Improving Student Attainment in Community Colleges: Institutional Characteristics and Policies

Bailey, Thomas R.; Alfonso, Mariana; Calcagno, Juan Carlos; Jenkins, Paul Davis; Kienzl, Gregory S.; Leinbach, D. Timothy

Community colleges are a crucial point of access to higher education for low-income, minority, and other underserved students. Indeed, these groups are overrepresented (with respect to their share of undergraduate enrollment) in two-year and less-than-two-year postsecondary institutions. The community college access mission is built on low tuition, convenient location, flexible scheduling, an open-door admissions policy, and programs and services designed to support students who may have various socio-economic and academic barriers inhibiting postsecondary success. If community colleges—or similar institutions—were not available, many of these students would not have an opportunity to attend higher education. While access to community colleges is an important first step for a wide variety of students, they must also be successful after they have enrolled. Unfortunately, many students never finish a degree. For example, only 36 percent of students who enrolled in a community college as their first postsecondary enrollment in the 1995-96 school year had completed a certificate, associate, or bachelor’s degree within six years. Low-income, minority, and first-generation college students all have even lower six-year completion rates. Although many students can benefit from a community college education even if they do not complete a degree or certificate, community college faculty and administrators would all like to see completion rates rise. This report is part of a broad initiative funded by the Lumina Foundation for Education. The initiative, Achieving the Dream: Community Colleges Count, will initially work with 27 community colleges in five states to help them increase retention, completion, and success for low-income students, students of color, first-generation college students, and other underserved groups.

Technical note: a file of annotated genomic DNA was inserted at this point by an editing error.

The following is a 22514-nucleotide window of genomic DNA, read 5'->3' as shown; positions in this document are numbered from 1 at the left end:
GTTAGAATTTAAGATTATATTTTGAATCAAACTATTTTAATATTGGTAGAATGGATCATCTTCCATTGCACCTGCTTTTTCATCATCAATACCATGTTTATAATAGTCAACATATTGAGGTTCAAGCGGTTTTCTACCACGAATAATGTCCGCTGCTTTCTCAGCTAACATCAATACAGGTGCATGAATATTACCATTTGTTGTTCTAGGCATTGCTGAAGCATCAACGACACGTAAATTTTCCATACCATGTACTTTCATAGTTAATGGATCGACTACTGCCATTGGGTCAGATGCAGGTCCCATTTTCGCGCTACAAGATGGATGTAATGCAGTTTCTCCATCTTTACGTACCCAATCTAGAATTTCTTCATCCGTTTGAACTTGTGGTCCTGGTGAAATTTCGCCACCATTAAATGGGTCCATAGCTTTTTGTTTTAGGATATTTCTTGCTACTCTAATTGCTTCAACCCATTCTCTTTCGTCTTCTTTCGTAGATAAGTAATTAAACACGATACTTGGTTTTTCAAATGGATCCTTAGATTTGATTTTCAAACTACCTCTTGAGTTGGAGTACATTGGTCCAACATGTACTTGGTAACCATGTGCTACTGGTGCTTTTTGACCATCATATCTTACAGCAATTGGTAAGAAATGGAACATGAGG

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More About This Work

Academic Units
Community College Research Center
Community College Research Center, Teachers College, Columbia University
Published Here
April 4, 2014